New York, November 21 -- In yet another attempt to challenge Apple’s iTunes store, Sony is gearing up to launch its online store selling music, movies, books and other downloadable content for its various electronics products.
Sony had earlier forayed into online media store with Sony Connect in 2005. The service sold songs in a proprietary format that were played only on Sony devices.
But the company had to shut shop within three years of its launch, thus admitting defeat at the hands of Apple's iTunes.
Sony’s online store to be different from iTunes
Despite its initial failure to connect with consumers through its online media store, Sony is all set to make a comeback, this time more aggressively.
Though the company has yet not divulged details about when the service will be launched, and what the store will look like, one thing is clear: the basic attempt is to link its products to vast library of digital content.
"That's the kind of combination that I think is not seen anywhere else,” Kazuo Hirai, Sony executive vice president for networked products and services told Associated Press. "That I think is where our core competence lies, and that's a differentiator for Sony."
Unlike iTunes, Sony online service will not just sell products but also enable users to tap into social networking. Users will be able to upload their videos and photos and other digital content to their personal online accounts.
Online strategy to counter hardware losses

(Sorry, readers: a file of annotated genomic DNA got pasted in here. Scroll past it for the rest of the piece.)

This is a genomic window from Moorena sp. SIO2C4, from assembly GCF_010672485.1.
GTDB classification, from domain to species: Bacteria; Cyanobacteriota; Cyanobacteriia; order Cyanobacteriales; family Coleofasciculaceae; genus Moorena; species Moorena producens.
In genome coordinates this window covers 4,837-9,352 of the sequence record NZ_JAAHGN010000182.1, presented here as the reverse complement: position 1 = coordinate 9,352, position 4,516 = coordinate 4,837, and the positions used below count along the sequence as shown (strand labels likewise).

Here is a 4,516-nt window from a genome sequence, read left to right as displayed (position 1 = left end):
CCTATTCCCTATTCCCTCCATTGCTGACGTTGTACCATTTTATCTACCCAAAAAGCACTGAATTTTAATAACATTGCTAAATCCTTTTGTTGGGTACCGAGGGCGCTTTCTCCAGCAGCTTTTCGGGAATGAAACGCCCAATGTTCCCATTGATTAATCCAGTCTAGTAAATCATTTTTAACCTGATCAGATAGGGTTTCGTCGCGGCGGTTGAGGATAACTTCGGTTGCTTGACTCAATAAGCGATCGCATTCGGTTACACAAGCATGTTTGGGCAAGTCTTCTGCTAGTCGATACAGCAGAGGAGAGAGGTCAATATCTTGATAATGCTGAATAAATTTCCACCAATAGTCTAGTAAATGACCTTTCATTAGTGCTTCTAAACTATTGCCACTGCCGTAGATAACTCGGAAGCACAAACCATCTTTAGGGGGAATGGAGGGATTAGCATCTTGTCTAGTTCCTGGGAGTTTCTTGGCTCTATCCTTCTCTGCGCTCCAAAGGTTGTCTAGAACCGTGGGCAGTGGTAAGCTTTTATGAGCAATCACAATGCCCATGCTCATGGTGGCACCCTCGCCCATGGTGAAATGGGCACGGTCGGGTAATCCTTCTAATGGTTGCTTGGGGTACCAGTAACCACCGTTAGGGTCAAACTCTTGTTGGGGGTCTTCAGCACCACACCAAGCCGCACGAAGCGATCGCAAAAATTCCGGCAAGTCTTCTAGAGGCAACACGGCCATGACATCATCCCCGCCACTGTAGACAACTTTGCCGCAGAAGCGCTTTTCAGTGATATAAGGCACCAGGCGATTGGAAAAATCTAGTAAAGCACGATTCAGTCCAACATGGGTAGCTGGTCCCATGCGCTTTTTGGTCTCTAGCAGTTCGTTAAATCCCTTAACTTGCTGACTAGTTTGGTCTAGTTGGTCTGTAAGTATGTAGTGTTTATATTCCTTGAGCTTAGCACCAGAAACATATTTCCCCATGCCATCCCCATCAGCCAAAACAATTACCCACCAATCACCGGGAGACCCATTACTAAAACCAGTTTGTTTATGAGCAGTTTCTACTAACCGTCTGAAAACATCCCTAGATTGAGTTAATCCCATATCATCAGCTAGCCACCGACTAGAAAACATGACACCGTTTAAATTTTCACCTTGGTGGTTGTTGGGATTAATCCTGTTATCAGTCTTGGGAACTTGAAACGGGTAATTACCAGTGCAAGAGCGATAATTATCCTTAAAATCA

Apart from competing with Apple on the music front, Sony is also focusing to narrow down losses from its hardware business. Since the current economic downturn has crimped consumer spending, Sony’s TV and video game business has been hard hit.
Mired in recession, the company is expected to register losses for the upcoming quarter, its second straight loss. Overall, Sony has predicted an operating loss of $674 million for this fiscal year, ending March 2010.
Despite the string of losses, Sony is hopeful of reversing its fortunes with its upcoming online services.
To further strengthen its chances of a comeback, Sony is cutting costs, reducing inventory, and closing factories.
The company also has new management team in place, consisting of younger generation of managers, who share chairman and chief executive officer Sony Howard Stringer’s conviction that software development will restore profitability at a time when margins from the hardware business are increasingly declining.